At La Prairie, elements and geometry factor into the creation of skincare. Photo / Supplied

The Swiss Secrets Behind This $1000 Luxury Skincare Cream

Like calibrating a fine Swiss watch, designing skincare for the rhythms of time is a study in luxury and precision at La Prairie

In the world of what Swiss luxury skincare maker La Prairie describes as "haute rejuvenation", nothing is done by halves. If you're paying nearly $2000 for a cream or an elixir, you're going to expect performance — plus some pandering to your finer sensibilities.

In the recently reimagined Platinum Rare collection, this comes by way of jewel-like amethyst-hued bottles edged in platinum trim. They're designed with a rigour that Swiss-French architect Le Corbusier would have approved of, echoing his elemental geometric forms.

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Turns out, at La Prairie, elements and geometry factor into the creation of skincare. So, too, the play of light on surfaces.

To launch its latest product — a caviar-infused eye cream served up on its own little silver tray like the best beluga roe — the company flew its top skincare scientist across the globe. Dr Daniel Stangl's visit to Sydney reminded him of his first trip 38 years ago, when he experienced sunburn for the first time, and then Hamilton, for post-graduate study.

(From left) Dr Daniel Stangl; Glebe House by Chenchow Little Architects. Photos / Supplied, Peter Bennetts Architects

In the intervening years he's tracked growing environmental awareness of risk factors to the skin. Damage is now known to occur not just from UV rays, but from air pollution and blue light from devices.

As director of innovation, Dr Stangl must keep up with the latest research and ensure La Prairie stays at the forefront of combating both these damaging external stressors and the intrinsic signs of ageing. All while keeping customers feeling their outlay is worth it.

"A lot of clients do have unrealistic expectations, of course, because cosmetics is not a medical treatment … but we can do a lot," he says. "I think people nowadays have changed a little bit... to this possibility of ageing gracefully, but at the same time doing something to the skin that retains the glow, the radiance, the beauty in it. This is a more realistic approach than looking like when they were 20."

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A polite chuckle erupts when I note heavily invested clients may swear it's all about the skincare, while finding other ways of dealing to wrinkles.

Discretion has always been part of the La Prairie way, the company's origins are in a clinic opened in Montreux more than 80 years ago by Dr Paul Niehans. From this retreat, the rich and famous were sent home looking refreshed, with an anti-ageing "cellular complex" to apply.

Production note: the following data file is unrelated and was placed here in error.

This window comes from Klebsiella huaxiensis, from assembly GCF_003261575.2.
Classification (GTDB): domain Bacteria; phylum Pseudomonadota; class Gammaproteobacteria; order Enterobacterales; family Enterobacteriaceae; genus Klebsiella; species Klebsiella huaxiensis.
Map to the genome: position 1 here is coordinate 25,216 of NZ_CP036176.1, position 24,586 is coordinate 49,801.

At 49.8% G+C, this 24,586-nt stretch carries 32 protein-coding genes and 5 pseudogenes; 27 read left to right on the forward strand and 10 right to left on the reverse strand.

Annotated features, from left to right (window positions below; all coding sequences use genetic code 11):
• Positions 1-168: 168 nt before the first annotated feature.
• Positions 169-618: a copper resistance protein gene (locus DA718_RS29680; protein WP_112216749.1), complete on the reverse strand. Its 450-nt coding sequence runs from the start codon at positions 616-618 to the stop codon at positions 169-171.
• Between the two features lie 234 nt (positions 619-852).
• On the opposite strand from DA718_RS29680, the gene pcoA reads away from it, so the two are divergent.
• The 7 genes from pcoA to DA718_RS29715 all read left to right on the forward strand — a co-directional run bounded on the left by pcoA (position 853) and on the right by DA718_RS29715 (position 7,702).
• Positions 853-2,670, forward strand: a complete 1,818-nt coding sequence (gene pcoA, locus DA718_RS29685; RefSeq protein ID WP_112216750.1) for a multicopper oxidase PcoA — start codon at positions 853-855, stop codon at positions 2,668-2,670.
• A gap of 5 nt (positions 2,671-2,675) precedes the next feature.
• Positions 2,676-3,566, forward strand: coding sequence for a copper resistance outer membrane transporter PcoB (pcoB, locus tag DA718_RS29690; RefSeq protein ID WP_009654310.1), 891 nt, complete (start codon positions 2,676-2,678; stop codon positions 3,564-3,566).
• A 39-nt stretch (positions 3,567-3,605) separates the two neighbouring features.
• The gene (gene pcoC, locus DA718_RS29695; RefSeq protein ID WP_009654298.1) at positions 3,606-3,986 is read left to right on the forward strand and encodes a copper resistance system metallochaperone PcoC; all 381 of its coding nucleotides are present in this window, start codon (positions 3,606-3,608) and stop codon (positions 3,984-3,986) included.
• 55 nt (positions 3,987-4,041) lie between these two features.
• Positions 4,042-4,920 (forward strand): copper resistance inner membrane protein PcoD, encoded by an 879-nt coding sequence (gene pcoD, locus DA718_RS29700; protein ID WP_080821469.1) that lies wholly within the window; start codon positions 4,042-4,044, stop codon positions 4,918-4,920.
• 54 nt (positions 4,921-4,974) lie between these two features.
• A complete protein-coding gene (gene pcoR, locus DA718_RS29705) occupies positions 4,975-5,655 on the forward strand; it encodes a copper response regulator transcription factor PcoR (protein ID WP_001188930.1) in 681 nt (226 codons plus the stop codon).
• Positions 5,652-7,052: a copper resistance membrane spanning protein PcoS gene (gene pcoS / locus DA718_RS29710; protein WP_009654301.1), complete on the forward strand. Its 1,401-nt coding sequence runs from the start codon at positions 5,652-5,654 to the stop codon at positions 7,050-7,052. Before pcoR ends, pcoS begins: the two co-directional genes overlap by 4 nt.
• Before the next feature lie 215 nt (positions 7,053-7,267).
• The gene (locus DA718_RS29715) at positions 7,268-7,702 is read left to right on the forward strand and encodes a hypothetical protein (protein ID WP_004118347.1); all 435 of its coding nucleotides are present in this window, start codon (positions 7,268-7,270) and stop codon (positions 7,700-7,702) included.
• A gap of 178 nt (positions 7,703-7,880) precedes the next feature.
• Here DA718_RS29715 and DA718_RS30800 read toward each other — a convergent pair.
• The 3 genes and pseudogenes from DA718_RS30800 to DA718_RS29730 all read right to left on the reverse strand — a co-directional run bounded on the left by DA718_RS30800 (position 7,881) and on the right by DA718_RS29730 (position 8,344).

In the 1990s, the original complex was re-engineered, gaining a patent for actions on cell proliferation stimulation. Unusually, the patent was renewed after 20 years, recognising advances in the formula’s action.

La Prairie's latest product to launch is White Caviar Eye Extraordinaire, retailing at $845. Photo / Supplied

Along with time in the laboratory, creative thinking is part of Dr Stangl's job. At the Sydney launch of White Caviar Eye Extraordinaire, $845, he happily riffs on the subject of light and shape with leading architect Tony Chenchow, who designed the venue with partner Stephanie Little.

It's a new white bijoux box of a house in Glebe that unfolds inside in angles and curves to frame a view to the cityscape. Both men reference Le Corbusier and Dr Stangl talks of how light interacts with the planes of the face.

Then it's on to the eye cream, containing a melanin-inhibiting molecule dubbed Lumidose that has been 15 years in development and which is said to counteract dulling chromatic disturbances in the skin. Golden caviar is used to support collagen production to better scaffold the eye area's shape.

Speaking to Dr Stangl, he is candid about his career. "La Prairie is known for using rare and precious ingredients like the caviar, platinum, gold and so on," he says. "I think it's very important to have ingredients that really do perform. Of course, then we try to fit them into the storytelling aspect, the more marketing aspect, but it's really important that those ingredients fulfil both aspects."

Involved in introducing caviar to cosmetics, he says it was initially an "audacious decision to use fish egg extract on the fact... but it turned out to be a source of many, many different skin benefits".

The original La Prairie clinic in Montreux, Switzerland. Photo / Supplied

The use of platinum developed from being the vehicle for a single peptide to a more complex multi-peptide with extra skin-cell messaging functions. "This is a kind of chemistry that is actually very rare, you can do it with gold as well and silver but platinum is one of the best."

Future work will focus on strategies to modulate activities in skin cells, including using polyphenols, or plant extracts. Multi-level approaches with multiple ingredients gave best results, he says, with the aim of decreasing oxidative stress in skin and bolstering repair mechanisms. "That's what's fascinating, we are not at the end, we are far from reaching the end of the perfect skincare product."

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With a laboratory that might run up to 50,000 tests on a single molecule, there's more time and effort put into La Prairie than into a $10 face cream, he notes, "Is your product 60 times more efficient? That’s not the right question."

The superior sensorial textures and investment in staff service was also part of the overall promise. "You have to pay that somehow."

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